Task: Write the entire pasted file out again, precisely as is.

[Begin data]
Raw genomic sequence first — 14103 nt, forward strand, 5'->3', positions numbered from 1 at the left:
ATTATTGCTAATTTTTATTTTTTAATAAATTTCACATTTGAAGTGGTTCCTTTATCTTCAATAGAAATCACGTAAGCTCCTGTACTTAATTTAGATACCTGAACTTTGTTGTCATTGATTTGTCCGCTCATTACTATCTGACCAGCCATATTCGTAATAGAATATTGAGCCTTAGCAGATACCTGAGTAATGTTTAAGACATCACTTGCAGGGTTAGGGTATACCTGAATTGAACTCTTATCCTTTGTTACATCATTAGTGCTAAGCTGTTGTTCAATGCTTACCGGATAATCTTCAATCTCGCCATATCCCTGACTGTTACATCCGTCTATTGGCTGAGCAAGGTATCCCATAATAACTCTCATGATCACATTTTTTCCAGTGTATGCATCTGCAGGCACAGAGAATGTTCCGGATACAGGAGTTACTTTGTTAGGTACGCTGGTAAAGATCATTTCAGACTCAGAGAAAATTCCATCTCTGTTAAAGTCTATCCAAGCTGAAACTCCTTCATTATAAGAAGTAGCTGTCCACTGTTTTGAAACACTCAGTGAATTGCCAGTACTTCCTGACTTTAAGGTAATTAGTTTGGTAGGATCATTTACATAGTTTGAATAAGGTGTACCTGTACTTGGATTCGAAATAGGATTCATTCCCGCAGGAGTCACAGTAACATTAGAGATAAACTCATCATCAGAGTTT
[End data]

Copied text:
Raw genomic sequence first — 14103 nt, forward strand, 5'->3', positions numbered from 1 at the left:
ATTATTGCTAATTTTTATTTTTTAATAAATTTCACATTTGAAGTGGTTCCTTTATCTTCAATAGAAATCACGTAAGCTCCTGTACTTAATTTAGATACCTGAACTTTGTTGTCATTGATTTGTCCGCTCATTACTATCTGACCAGCCATATTCGTAATAGAATATTGAGCCTTAGCAGATACCTGAGTAATGTTTAAGACATCACTTGCAGGGTTAGGGTATACCTGAATTGAACTCTTATCCTTTGTTACATCATTAGTGCTAAGCTGTTGTTCAATGCTTACCGGATAATCTTCAATCTCGCCATATCCCTGACTGTTACATCCGTCTATTGGCTGAGCAAGGTATCCCATAATAACTCTCATGATCACATTTTTTCCAGTGTATGCATCTGCAGGCACAGAGAATGTTCCGGATACAGGAGTTACTTTGTTAGGTACGCTGGTAAAGATCATTTCAGACTCAGAGAAAATTCCATCTCTGTTAAAGTCTATCCAAGCTGAAACTCCTTCATTATAAGAAGTAGCTGTCCACTGTTTTGAAACACTCAGTGAATTGCCAGTACTTCCTGACTTTAAGGTAATTAGTTTGGTAGGATCATTTACATAGTTTGAATAAGGTGTACCTGTACTTGGATTCGAAATAGGATTCATTCCCGCAGGAGTCACAGTAACATTAGAGATAAACTCATCATCAGAGTTT